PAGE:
Khalid Majid is pushing fliers at a group of men heading down a busy sidewalk in this working-class Paris suburb. "Salaam Alaykoum," he says, and they wave back a greeting.
He tries to snag a young man in a leather jacket — "just two minutes" — but is smilingly rebuffed. Many others, however, are happy to see a new face and hear a new message.
Majid works as a manager at the SNCF rail company; but he's getting name recognition these days as president of the fledgling Union of French Muslim Democrats, or UDMF party, which is making its first run in regional elections.
The first round on Sunday comes at a difficult time for France, as the country emerges from its second wave of terrorist attacks in less than a year. With a state of emergency in force and mounting fears of radical Islam, polls show the far-right National Front party is surging on a law-and-order, anti-immigrant platform.
For its part, the 3-year-old UDMF hopes to counter a rising tide of Islamophobia and give France's five million Muslims a greater political voice.
The clashing visions of Islam and politics are captured in ethnic working-class suburbs around Paris, where the National Front has displayed posters bearing two faces of a single woman — one wearing a ski cap and the country's national colors, and the other in a niqab, or veil — with the tagline, "Choose your suburb."
"Islam and the banlieues [suburbs] have become the center of the political debate," said Alexandre Piettre, a sociologist at the GSRL — or Societies, Religions and Secularity Group — a Paris-based research organization. "So it's normal that a population that always feels itself stigmatized searches for a way to express itself. That's the electorate the UDMF is tapping."
The party is campaigning in the Ile de France region around the French capital. It doesn't expect to win many votes; just getting Muslims — especially young Muslims — to the polls counts as a first success.
"For the past decade, Muslims have been seen through the prism of terrorism, fundamentalism and jihadism," said Nizarr Bourchada, who heads the UDMF's regional ticket. "We want to show that Muslims today participate socially and economically, and will also participate politically."
Candidates and platforms
Many UDMF candidates are solidly middle class and upwardly mobile. Half are women, and many don't wear veils. The party is campaigning on issues like education, jobs and the environment, with platforms similar to other leftist parties. However, it has also weighed in on topics such as repealing a ban on school veils, which strikes a chord among Muslims.
In Montreuil, Majid chats with 28-year-old mother Ferroudja Ghersbousbele about school cafeterias, a hot-button issue after some right-wing mayors banned pork substitutes. The UDMF wants a vegetarian option. "That's secularism," he told her.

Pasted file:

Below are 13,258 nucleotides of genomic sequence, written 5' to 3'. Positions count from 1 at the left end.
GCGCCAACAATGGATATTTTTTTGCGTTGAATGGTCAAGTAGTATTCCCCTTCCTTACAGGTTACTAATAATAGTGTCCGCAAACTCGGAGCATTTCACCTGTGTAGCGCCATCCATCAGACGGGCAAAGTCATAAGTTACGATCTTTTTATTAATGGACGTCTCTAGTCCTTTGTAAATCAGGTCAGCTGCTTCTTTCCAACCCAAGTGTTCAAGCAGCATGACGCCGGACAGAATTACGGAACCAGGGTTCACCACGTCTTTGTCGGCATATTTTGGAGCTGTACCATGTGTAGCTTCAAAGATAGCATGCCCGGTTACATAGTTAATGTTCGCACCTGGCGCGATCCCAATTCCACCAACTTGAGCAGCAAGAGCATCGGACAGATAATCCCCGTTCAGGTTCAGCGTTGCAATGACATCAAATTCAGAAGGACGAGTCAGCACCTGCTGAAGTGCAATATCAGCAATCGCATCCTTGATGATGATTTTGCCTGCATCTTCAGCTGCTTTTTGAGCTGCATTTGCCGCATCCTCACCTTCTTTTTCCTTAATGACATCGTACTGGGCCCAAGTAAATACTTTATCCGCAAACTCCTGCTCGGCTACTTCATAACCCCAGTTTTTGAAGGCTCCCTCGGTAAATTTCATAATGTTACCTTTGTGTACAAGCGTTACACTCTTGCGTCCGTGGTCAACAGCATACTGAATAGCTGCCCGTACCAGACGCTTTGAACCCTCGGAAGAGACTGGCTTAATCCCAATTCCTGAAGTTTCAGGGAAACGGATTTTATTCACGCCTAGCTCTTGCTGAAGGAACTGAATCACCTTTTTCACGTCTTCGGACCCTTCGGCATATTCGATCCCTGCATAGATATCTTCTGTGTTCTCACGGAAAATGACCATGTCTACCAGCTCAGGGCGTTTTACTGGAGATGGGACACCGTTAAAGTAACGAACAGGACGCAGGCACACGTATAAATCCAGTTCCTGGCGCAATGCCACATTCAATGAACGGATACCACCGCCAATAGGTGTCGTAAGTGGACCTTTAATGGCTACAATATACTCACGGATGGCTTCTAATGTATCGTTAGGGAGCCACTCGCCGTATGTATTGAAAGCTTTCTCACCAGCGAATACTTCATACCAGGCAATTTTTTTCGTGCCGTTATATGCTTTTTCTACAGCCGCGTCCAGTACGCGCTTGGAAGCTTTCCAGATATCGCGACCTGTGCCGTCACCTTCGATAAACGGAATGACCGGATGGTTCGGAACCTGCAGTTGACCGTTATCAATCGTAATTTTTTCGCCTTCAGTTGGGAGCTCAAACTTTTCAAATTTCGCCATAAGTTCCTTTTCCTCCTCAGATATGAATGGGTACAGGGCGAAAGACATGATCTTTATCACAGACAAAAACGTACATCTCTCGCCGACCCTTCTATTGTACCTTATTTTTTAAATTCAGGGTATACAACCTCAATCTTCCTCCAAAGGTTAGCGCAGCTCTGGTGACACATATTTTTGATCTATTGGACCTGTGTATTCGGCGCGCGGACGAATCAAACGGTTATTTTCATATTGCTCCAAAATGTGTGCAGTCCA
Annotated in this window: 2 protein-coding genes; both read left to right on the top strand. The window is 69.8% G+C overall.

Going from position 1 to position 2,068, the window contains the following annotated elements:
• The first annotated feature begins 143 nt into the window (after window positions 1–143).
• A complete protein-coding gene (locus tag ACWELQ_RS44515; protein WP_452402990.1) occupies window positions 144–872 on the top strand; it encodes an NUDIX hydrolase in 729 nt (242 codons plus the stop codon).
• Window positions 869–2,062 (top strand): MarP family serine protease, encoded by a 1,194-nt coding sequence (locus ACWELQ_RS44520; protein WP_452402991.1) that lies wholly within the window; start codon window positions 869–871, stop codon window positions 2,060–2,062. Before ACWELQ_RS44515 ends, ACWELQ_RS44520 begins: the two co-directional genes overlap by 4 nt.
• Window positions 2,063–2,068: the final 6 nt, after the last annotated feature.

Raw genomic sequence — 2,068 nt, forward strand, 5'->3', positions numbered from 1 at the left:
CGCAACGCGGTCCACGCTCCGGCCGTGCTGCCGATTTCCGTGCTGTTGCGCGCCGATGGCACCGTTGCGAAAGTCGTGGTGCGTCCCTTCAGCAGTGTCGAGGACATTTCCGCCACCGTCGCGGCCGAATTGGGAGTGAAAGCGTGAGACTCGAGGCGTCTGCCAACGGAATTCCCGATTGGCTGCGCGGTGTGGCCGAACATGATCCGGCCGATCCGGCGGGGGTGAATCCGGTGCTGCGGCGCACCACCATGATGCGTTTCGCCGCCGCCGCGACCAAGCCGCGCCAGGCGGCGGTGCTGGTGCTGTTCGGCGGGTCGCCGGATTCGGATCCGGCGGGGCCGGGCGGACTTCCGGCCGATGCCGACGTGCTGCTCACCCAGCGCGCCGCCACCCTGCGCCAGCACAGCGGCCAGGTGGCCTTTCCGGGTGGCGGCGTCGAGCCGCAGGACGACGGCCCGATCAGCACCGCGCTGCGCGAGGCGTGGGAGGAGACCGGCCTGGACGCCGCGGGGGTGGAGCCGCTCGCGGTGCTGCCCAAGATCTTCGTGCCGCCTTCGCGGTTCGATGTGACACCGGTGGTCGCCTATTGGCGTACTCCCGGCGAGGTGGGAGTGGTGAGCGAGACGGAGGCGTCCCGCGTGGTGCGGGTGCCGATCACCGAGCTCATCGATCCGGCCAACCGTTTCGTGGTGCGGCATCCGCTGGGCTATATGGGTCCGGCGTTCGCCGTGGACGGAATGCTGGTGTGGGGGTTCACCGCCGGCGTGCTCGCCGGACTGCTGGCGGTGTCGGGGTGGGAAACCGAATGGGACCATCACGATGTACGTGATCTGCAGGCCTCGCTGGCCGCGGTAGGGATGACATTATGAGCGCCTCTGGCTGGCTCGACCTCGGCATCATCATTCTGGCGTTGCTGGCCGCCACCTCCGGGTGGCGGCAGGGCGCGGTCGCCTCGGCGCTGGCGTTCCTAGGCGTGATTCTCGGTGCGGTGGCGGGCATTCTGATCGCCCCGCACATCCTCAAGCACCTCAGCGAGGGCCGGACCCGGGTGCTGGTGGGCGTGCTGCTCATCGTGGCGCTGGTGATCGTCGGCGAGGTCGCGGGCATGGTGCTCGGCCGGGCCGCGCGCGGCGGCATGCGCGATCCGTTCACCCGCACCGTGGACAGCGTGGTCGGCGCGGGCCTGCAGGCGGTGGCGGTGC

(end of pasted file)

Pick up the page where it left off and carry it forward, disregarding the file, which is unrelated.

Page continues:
"When I was a kid, we lived normally; we didn't categorize different religious," said Ghersbousbele, who doesn't wear a headscarf but supports a woman's choice on whether to do so. "Now they're trying to isolate us, to put us in a group."
Especially after the recent terrorist attacks, for which the Islamic State has claimed responsibility, Ghersbousbele believes Muslim politicians can play a role "in showing that we're not like them."
The UDMF is hardly the first European party to assert its Muslim identity. Political movements have emerged in the Netherlands and Britain with little backing or lifespan. In France's Alsace region, a Muslim party founded in 1997 similarly petered out.
Today, sociologist Piettre believes the UDMF is surfing on a larger sense of Muslim identity that has been gathering momentum across Europe.
"It's a kind of assertion of citizenship, and the UDMF fits into this dynamic," he said, especially in France, where many Muslims feel discriminated against.
While the party's score in regional voting is likely to be negligible, it could "nibble" some gains in immigrant-heavy communities, Piettre said, and build enough support over time to strike alliances with other parties.
"The fact they embrace their attachment to secularism and the French republic can help in de-demonizing Muslims," he added of the candidates. "As these people appear in the media and get better known, they'll be seen in a different way."
Party’s future uncertain
The opposite may also happen.
The party tried running for local elections after the first Paris attacks earlier this year, but withdrew amid mounting Islamophobia that it said included threats to some members.
Today, other analysts believe the UDMF may further stigmatize a Muslim population that mostly wants to fit in.
"If French Muslims want to be heard, they have to join traditional parties," said Elyamine Settoul, a researcher at the Paris Institute for Political Studies, who believes the UDMF's impact will remain "marginal."
At the National Front's Paris office, Wallerand de Saint Just goes further, saying the party is stoking divisions.
"The difficulty with Islam is it puts religious law ahead of civil law," said Saint Just, who is heading the Front's ticket in Ile de France. "To run for elections in this religious, sectarian fashion is not acceptable."
UDMF candidates say they can help bridge divides, not widen them.
Shortly after the November Paris attacks, many marked a moment of silence for the victims at the city's Place de la Republique, then spent time explaining their platform.
"We can share a lot of things," Majid said. "We can build a different country, if we do it together."